Advanced Tarot


This is advanced material for those familiar with at least a basic knowledge of Tarot. Here, I'm mostly concerned with the development of  intuitive insight into the meanings contained in a Tarot reading and the use of the Tarot as a meditative path.

Learning the Tarot

Minor Arcana

Court Cards

Major Arcana

Reviews of Tarot Decks
From my large Tarot collection.

Recommended Tarot Books

The Thoth Deck

The Greenwood Deck


Basic Astrology for Tarot
(the minimum one should know)

Elements/Numerology for Tarot

Basic Kabbalah for Tarot

Essential  Kabbalah Books

The Esoteric Hermetic/Cabalistic Attributions


Current research shows that the tarot originated in northern Italy early in the 15th century (ca. 1420). Many believe that it had a much earlier and more mystical source, in any case, the Tarot has evolved into a powerful tool for insight and the development of intuition.

The Tarot of Marseille (fr. mahr/say), which seems to me to be the source of the modern Hermetic rather than the Italian decks, may date as early as 1672. There is a theory that the Tarot may have been imported into Italy from France prior to 1420.

Over the centuries, the Tarot has gathered an ever deepening set of metaphysical/philosophical/psychological attributions from many traditions (this includes Qabalistic, Magicial, astrological, numerological and various occult systems).  Tarot provide a profound guide to metaphysical study and a rich framework in which the glyphs/attributions may inspire the awakening of intuitive insight.

The Esoteric Hermetic/Cabalistic Attributions

I am most interested in the hermetic/esoteric attributions for the Tarot and the use of  the Tarot as a tool for experiencing of the wisdom and spirit of the Kabbalah. Pathworking is a powerful method and one of the best ways to become deeply connected with the Tarot.


My introduction to tarot was through the brilliant composer John Cage (1912-1992) , a ultramodern, new age thinker and Zen Buddhist. As a teenager, I studied music composition with him. We talked more about philosophy, Zen and the I-Ching in our lessons than music composition.

Cage often carried a well-worn copy of Wilhelm's "The I Ching or Book of Changes", and showed me how to toss the coins to derive a reading from the I Ching. (Cage used this method to create some of his compositions by "chance")  Cage also introduced me to mushroom collecting and Irish whiskey.

4'33" (Four minutes, thirty-three seconds) is Cage's most famous composition. Showing the influence of Zen (and post-modern philosophy), the composition has no music (only silence) for it's duration. During the performance there is actually no silence, since there is the sound of the auditorium's environment.

Silence was the name of John Cage's first book.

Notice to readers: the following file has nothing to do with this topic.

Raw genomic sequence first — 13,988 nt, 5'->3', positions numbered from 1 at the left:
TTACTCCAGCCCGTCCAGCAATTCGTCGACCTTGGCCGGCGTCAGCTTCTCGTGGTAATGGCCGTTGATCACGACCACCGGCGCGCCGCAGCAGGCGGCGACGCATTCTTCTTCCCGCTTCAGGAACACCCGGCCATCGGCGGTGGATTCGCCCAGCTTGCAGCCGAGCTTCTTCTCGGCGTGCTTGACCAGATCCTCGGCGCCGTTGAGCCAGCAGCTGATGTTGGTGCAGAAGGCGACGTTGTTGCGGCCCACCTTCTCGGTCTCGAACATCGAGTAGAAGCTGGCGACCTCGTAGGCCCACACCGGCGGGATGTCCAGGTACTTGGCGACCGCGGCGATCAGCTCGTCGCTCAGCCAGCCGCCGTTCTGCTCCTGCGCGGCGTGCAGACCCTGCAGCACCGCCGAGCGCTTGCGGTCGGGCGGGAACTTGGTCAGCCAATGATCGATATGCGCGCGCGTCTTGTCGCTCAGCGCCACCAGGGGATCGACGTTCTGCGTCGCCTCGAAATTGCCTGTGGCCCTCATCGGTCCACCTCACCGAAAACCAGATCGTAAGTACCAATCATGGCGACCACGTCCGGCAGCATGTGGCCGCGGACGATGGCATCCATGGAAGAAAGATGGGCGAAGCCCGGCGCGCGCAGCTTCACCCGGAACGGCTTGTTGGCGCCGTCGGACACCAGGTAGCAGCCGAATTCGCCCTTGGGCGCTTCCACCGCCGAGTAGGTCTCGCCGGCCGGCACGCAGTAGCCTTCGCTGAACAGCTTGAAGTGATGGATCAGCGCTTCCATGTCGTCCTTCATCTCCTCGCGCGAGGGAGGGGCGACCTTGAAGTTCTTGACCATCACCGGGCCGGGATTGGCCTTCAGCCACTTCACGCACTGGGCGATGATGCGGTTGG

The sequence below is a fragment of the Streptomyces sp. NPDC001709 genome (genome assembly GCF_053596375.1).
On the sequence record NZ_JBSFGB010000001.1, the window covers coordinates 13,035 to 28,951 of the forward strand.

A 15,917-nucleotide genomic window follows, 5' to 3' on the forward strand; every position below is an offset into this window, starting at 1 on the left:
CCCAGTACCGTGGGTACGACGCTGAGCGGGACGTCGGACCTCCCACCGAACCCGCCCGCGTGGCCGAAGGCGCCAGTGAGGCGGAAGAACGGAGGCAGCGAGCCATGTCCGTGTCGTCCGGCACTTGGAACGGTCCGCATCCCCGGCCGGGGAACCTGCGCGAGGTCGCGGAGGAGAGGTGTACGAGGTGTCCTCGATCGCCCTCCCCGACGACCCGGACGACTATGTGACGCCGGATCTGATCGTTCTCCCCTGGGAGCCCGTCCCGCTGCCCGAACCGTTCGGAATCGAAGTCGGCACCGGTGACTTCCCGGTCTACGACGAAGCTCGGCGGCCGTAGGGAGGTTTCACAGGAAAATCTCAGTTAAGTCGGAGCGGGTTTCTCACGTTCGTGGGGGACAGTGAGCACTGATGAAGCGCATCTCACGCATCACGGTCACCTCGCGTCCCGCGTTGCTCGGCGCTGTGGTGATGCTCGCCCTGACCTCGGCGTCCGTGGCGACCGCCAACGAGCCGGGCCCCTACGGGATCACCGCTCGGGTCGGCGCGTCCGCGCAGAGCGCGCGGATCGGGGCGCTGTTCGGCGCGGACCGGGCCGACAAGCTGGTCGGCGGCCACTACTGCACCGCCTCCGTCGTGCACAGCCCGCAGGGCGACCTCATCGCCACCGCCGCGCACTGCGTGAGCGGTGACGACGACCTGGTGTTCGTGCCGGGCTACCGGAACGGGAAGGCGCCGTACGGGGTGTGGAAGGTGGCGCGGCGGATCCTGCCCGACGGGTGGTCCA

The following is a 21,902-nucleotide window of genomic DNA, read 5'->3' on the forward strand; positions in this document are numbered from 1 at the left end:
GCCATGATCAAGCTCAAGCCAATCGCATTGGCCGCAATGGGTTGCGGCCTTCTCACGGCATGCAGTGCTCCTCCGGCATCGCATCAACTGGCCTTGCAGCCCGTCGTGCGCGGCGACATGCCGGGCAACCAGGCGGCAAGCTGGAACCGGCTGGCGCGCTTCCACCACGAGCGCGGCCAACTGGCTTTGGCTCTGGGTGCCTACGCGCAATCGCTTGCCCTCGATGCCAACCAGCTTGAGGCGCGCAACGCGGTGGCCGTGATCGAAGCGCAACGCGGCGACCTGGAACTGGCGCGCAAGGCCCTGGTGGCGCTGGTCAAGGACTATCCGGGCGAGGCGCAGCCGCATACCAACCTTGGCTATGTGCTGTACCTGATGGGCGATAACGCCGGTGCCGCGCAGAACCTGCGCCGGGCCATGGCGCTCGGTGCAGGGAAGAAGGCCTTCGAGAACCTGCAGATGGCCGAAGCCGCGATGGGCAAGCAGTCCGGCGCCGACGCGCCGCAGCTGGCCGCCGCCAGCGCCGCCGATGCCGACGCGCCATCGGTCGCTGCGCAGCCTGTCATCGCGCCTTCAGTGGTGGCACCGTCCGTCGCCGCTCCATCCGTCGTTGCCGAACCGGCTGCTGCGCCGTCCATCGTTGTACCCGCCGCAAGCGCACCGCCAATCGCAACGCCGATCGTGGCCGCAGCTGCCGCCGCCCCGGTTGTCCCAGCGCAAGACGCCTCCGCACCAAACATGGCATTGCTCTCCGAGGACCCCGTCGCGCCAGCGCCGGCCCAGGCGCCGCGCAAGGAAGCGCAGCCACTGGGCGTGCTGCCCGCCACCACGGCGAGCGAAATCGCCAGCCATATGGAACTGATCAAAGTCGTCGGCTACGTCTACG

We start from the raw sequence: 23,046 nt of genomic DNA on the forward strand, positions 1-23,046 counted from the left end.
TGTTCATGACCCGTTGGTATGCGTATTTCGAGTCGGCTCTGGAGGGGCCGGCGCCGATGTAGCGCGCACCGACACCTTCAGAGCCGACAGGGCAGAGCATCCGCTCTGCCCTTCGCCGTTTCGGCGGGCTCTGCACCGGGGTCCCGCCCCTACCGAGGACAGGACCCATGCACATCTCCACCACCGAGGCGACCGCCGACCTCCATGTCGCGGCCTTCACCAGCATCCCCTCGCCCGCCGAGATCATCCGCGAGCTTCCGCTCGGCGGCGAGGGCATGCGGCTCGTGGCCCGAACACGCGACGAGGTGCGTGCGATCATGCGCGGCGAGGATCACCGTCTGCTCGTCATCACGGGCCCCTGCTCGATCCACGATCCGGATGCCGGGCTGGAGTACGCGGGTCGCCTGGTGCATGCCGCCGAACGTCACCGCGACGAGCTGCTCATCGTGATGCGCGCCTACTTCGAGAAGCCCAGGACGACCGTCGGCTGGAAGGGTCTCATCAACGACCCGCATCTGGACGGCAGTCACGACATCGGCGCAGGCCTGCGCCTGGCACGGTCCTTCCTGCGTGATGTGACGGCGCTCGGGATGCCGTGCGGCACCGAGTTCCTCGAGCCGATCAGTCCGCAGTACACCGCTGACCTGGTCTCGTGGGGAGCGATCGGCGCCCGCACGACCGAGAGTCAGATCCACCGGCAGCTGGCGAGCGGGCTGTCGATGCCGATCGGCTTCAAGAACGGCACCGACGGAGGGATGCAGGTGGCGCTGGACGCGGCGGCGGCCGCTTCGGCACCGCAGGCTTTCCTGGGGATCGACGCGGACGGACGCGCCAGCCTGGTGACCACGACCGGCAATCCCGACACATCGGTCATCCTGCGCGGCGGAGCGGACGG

As a result of this introduction (and my interest in Zen), I did a deep study of the I-Ching, and in the process I learned that correspondences to the I-Ching had been made in the Thoth Tarot deck, and I found the Tarot as interesting as the I-Ching. That also lead to the study of Kabbalah, mythology, Jung, Symbolism, Ancient History, etc. etc.

I was a Buddhist Monk for 2 year, I completed long retreats in India, Nepal and Japan. Soon after, I spend more than a year studying/researching Tarot history.

Tarot has been very enriching. I'd love it if just for the artwork and history, and my mystical nature found it a powerful tool for my journey.

The Major and Minor Arcanas and the Court Cards

Major Arcana (22  Cards; Numbered 0 - 21) represent archetypical energies in life. The Principles, the "Why" behind events.

Minor Arcana (40 Cards; 4 Suites of 10 cards each) represent mundane (though not less import than the Majors) energies in life. The "What" of events.

Court Cards (16 Cards; 4 Suites of 4 cards each) often represent personality traits or specific people in the querent's life;  may represent relationships or the environmental energies in life (types of life experiences).  The "Who" or "Personal side" of events. 


Occult Tarot - decks that have attributed deeper, esoteric meanings to each of the cards. These attributions are usually from magical (magick), hermetic, mythological, religious (especially the ancients; Egyptian, Roman and the Qabalistic) and/or occult philosophical sources.

Querent ("one who queries") is a person who asks a question an oracle, such as the Tarot, Astrology or the I Ching.


Western Yoga:  for Western minds: merging Western/Hermetic Philosophy with Tantric Yoga

Entering the Angels Way

Return to Tatha Yoga Home Page

Copyright 1997-2012 Tatha Yoga
Last modified: December 20, 2012

Updated: May 04, 2014 01:04:05 AM